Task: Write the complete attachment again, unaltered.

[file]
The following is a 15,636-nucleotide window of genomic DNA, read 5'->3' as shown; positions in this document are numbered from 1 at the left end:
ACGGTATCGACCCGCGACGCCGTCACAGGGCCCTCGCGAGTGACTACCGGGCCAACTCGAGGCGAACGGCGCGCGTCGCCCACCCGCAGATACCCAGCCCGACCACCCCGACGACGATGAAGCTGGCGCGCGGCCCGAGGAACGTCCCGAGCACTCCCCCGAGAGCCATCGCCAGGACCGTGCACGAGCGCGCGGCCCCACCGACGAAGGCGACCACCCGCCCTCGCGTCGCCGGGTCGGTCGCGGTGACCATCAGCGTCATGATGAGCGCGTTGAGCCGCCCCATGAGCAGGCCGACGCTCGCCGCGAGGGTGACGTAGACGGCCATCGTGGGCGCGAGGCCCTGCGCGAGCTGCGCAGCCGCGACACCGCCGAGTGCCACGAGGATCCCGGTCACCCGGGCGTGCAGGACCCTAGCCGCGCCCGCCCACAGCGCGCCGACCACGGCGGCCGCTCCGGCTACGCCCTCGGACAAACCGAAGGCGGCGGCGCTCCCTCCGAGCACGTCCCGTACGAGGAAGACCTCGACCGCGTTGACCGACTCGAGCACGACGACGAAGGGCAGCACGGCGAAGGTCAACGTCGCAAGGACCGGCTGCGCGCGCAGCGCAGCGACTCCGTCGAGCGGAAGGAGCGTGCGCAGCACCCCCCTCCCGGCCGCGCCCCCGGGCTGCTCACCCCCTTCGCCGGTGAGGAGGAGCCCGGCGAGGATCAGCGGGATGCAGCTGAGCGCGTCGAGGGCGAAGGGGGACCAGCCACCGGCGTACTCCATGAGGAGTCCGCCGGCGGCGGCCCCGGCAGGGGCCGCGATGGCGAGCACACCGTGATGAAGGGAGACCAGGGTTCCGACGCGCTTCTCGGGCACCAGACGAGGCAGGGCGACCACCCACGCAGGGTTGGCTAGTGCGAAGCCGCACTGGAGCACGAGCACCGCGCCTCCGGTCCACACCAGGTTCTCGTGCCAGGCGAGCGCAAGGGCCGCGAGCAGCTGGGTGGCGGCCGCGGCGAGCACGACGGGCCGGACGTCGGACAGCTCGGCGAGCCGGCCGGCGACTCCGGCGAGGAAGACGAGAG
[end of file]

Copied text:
The following is a 15,636-nucleotide window of genomic DNA, read 5'->3' as shown; positions in this document are numbered from 1 at the left end:
ACGGTATCGACCCGCGACGCCGTCACAGGGCCCTCGCGAGTGACTACCGGGCCAACTCGAGGCGAACGGCGCGCGTCGCCCACCCGCAGATACCCAGCCCGACCACCCCGACGACGATGAAGCTGGCGCGCGGCCCGAGGAACGTCCCGAGCACTCCCCCGAGAGCCATCGCCAGGACCGTGCACGAGCGCGCGGCCCCACCGACGAAGGCGACCACCCGCCCTCGCGTCGCCGGGTCGGTCGCGGTGACCATCAGCGTCATGATGAGCGCGTTGAGCCGCCCCATGAGCAGGCCGACGCTCGCCGCGAGGGTGACGTAGACGGCCATCGTGGGCGCGAGGCCCTGCGCGAGCTGCGCAGCCGCGACACCGCCGAGTGCCACGAGGATCCCGGTCACCCGGGCGTGCAGGACCCTAGCCGCGCCCGCCCACAGCGCGCCGACCACGGCGGCCGCTCCGGCTACGCCCTCGGACAAACCGAAGGCGGCGGCGCTCCCTCCGAGCACGTCCCGTACGAGGAAGACCTCGACCGCGTTGACCGACTCGAGCACGACGACGAAGGGCAGCACGGCGAAGGTCAACGTCGCAAGGACCGGCTGCGCGCGCAGCGCAGCGACTCCGTCGAGCGGAAGGAGCGTGCGCAGCACCCCCCTCCCGGCCGCGCCCCCGGGCTGCTCACCCCCTTCGCCGGTGAGGAGGAGCCCGGCGAGGATCAGCGGGATGCAGCTGAGCGCGTCGAGGGCGAAGGGGGACCAGCCACCGGCGTACTCCATGAGGAGTCCGCCGGCGGCGGCCCCGGCAGGGGCCGCGATGGCGAGCACACCGTGATGAAGGGAGACCAGGGTTCCGACGCGCTTCTCGGGCACCAGACGAGGCAGGGCGACCACCCACGCAGGGTTGGCTAGTGCGAAGCCGCACTGGAGCACGAGCACCGCGCCTCCGGTCCACACCAGGTTCTCGTGCCAGGCGAGCGCAAGGGCCGCGAGCAGCTGGGTGGCGGCCGCGGCGAGCACGACGGGCCGGACGTCGGACAGCTCGGCGAGCCGGCCGGCGACTCCGGCGAGGAAGACGAGAG